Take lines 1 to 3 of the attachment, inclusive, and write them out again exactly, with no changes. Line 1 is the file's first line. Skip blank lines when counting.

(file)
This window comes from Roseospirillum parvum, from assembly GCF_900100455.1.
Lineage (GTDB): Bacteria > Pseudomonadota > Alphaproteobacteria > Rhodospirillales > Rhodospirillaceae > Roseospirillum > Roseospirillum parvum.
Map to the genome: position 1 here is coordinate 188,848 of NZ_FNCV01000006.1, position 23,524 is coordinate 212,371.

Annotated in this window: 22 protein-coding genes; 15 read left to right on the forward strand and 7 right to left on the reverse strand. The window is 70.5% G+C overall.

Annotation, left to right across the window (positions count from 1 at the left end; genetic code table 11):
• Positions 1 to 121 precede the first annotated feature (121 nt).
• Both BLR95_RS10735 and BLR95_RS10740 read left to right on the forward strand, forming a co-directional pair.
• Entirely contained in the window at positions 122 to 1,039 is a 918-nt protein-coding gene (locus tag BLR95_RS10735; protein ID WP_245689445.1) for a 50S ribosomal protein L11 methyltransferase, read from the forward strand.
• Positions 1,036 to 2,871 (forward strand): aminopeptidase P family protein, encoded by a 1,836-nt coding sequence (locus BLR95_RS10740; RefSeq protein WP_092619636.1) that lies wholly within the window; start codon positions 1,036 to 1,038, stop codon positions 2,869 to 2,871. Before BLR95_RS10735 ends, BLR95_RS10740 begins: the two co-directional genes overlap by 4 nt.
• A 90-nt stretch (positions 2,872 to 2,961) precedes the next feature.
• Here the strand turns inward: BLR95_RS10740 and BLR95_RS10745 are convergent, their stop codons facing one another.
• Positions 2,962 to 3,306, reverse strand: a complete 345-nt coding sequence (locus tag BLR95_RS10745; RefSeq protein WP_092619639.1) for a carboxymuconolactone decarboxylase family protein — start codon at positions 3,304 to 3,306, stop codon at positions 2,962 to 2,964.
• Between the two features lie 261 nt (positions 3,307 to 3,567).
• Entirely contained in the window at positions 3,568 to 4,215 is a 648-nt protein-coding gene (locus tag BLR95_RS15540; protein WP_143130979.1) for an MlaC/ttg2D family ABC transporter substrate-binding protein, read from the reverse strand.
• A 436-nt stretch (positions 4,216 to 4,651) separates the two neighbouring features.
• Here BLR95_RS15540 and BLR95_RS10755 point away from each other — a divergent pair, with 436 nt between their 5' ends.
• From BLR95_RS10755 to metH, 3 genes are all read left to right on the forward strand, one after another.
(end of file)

This window comes from Roseospirillum parvum, from assembly GCF_900100455.1.
Lineage (GTDB): Bacteria > Pseudomonadota > Alphaproteobacteria > Rhodospirillales > Rhodospirillaceae > Roseospirillum > Roseospirillum parvum.
Map to the genome: position 1 here is coordinate 188,848 of NZ_FNCV01000006.1, position 23,524 is coordinate 212,371.